Have mortgage rates fallen since you purchased your home? Refinancing could make sense if you’re able to qualify for a lower interest rate. Ideally, homeowners should consider refinancing if they can shave one-half to three-quarters of a percentage point off a mortgage loan, says Greg McBride, CFA, chief financial analyst for Bankrate.
Even though mortgage rates have risen considerably in 2022 from their all-time lows, you still may be able lower your monthly payment and pay less interest over the loan term by refinancing. By one estimate at least 2 million homeowners can benefit from a refinance.
But before you apply for a new home loan, you should check your credit health, research loan options to determine which is best, and shop around to ensure you get the best deal on refinancing.
Also, consider signing up for a Bankrate account to determine the right time to strike on your mortgage with our daily rate trends.
Homeowners should consider refinancing if they can shave one-half to three-quarters of a percentage point off a mortgage loan, says Greg McBride, CFA, chief financial analyst for Bankrate.
1. Improve your credit score
Pay your bills on time. The largest component of a credit score is whether you pay your bills on time, so being consistent in this area is critical, says Greg McBride, CFA, chief financial analyst for Bankrate.
Pay down large credit card balances. Paying down a large credit card balance with a lump sum can help reduce your debt-to-available credit ratio. If possible, avoid using over 30 percent of your available credit on any one credit card.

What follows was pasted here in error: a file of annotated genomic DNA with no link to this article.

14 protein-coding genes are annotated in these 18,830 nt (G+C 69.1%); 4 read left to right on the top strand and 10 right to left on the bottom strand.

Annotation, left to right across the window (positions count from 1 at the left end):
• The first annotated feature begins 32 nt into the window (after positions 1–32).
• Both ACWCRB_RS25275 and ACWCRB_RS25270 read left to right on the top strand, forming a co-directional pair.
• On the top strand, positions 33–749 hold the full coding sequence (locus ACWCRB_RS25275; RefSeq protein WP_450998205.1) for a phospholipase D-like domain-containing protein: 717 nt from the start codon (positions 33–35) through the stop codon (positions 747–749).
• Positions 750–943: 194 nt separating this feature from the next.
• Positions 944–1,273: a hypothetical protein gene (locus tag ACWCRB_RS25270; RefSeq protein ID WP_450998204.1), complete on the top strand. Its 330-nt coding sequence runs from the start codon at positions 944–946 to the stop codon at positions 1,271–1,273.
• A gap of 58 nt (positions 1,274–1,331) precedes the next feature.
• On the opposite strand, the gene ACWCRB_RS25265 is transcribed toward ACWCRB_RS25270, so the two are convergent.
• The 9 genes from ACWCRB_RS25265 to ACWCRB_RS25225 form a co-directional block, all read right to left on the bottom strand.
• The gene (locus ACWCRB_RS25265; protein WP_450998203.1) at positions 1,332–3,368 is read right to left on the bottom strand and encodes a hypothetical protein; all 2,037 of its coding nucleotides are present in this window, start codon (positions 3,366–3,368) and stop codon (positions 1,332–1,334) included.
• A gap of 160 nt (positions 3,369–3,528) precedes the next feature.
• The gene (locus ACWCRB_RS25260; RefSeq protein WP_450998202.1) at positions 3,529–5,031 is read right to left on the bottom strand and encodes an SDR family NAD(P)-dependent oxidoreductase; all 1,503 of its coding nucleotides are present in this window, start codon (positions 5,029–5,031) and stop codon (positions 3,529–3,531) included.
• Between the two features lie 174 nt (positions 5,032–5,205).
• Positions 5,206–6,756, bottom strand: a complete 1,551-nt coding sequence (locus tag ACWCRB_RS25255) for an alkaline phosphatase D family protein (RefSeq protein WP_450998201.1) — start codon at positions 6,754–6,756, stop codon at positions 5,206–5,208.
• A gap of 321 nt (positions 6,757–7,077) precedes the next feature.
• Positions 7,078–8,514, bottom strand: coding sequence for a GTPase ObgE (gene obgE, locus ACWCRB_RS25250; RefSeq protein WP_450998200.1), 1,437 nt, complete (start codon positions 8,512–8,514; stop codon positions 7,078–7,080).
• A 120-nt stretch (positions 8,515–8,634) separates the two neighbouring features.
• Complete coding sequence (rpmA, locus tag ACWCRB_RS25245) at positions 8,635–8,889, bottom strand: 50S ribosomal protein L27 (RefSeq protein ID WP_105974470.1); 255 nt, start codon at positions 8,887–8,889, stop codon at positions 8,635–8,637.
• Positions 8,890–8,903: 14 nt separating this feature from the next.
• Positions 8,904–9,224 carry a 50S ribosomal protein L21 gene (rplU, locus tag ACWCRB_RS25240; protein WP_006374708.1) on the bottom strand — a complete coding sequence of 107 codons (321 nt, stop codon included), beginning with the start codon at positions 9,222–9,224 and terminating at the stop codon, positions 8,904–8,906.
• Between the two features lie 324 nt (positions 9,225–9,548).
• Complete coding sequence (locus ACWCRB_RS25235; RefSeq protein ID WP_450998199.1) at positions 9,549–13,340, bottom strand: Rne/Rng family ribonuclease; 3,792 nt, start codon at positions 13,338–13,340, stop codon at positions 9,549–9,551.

Don’t close old accounts. Closing old accounts you’ve paid off lowers your amount of overall available credit and credit age.
Only apply for credit as needed. Each new credit inquiry drops your score by a few points and the impact is only temporary, but too many inquiries in a short period could hurt your credit score.
“There aren’t many ways to quickly improve your credit score,” says Jackie Boies, a senior director of housing and bankruptcy services for Money Management International, a Sugar Land, Texas-based nonprofit debt counseling organization. “Applying good credit practices over time is how you improve your score.”
2. Compare mortgage refinance rates
When looking to refinance and save, compare as many mortgage offers as possible. Even a fractional difference can save thousands.
When you compare interest rates, consider the APR, or annual percentage rate, as well, which encompasses annual fees and gives you a better idea of what the true cost is. You may find that the mortgage offer with the lowest advertised rate has higher fees and closing costs that don’t make the rate as attractive.
3. Buy points to lower your interest rate
Homeowners can buy points to lower their interest rate. In other words, you pay the lender upfront for a lower rate over the life of the loan. One “point” is equal to 1 percent of the loan amount.
Bruce McClary, spokesperson for the National Foundation for Credit Counseling, a Washington, D.C.-based nonprofit organization, says homeowners should negotiate the terms of the loan where they can. In addition, meeting all of the mortgage approval guidelines helps avoid having to pay more for what you borrow. This includes interest and prepaid points.
“Those with healthier credit scores have more negotiating power than those with average or low scores,” McClary says.
Getting more than one quote is also important. Lenders offer a variety of programs, ranging from “no points and out-of-pocket costs with a higher rate to those requiring more points upfront by permanently buying down the rate,” McBride says.
Homeowners short on cash should avoid depleting their reserves just to buy down the rate, however.